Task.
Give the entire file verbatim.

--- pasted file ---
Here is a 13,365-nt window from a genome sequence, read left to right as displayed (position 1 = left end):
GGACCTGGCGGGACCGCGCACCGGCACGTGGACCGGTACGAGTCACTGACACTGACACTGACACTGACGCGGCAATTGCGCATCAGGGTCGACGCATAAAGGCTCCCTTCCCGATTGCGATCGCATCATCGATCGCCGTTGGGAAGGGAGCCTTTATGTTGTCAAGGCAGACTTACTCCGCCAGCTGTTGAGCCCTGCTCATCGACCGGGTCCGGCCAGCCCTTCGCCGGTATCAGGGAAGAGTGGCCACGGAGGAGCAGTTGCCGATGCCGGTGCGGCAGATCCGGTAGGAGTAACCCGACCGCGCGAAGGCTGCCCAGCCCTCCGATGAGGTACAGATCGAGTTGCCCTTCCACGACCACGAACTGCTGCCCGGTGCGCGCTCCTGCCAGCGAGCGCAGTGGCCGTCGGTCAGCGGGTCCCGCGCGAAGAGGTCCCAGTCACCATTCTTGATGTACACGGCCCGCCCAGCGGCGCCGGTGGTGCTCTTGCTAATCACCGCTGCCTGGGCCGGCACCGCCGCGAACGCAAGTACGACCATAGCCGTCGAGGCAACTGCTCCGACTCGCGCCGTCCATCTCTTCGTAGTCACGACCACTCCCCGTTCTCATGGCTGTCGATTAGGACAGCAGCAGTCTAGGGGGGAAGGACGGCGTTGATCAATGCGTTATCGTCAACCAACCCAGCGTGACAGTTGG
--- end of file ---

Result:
Here is a 13,365-nt window from a genome sequence, read left to right as displayed (position 1 = left end):
GGACCTGGCGGGACCGCGCACCGGCACGTGGACCGGTACGAGTCACTGACACTGACACTGACACTGACGCGGCAATTGCGCATCAGGGTCGACGCATAAAGGCTCCCTTCCCGATTGCGATCGCATCATCGATCGCCGTTGGGAAGGGAGCCTTTATGTTGTCAAGGCAGACTTACTCCGCCAGCTGTTGAGCCCTGCTCATCGACCGGGTCCGGCCAGCCCTTCGCCGGTATCAGGGAAGAGTGGCCACGGAGGAGCAGTTGCCGATGCCGGTGCGGCAGATCCGGTAGGAGTAACCCGACCGCGCGAAGGCTGCCCAGCCCTCCGATGAGGTACAGATCGAGTTGCCCTTCCACGACCACGAACTGCTGCCCGGTGCGCGCTCCTGCCAGCGAGCGCAGTGGCCGTCGGTCAGCGGGTCCCGCGCGAAGAGGTCCCAGTCACCATTCTTGATGTACACGGCCCGCCCAGCGGCGCCGGTGGTGCTCTTGCTAATCACCGCTGCCTGGGCCGGCACCGCCGCGAACGCAAGTACGACCATAGCCGTCGAGGCAACTGCTCCGACTCGCGCCGTCCATCTCTTCGTAGTCACGACCACTCCCCGTTCTCATGGCTGTCGATTAGGACAGCAGCAGTCTAGGGGGGAAGGACGGCGTTGATCAATGCGTTATCGTCAACCAACCCAGCGTGACAGTTGG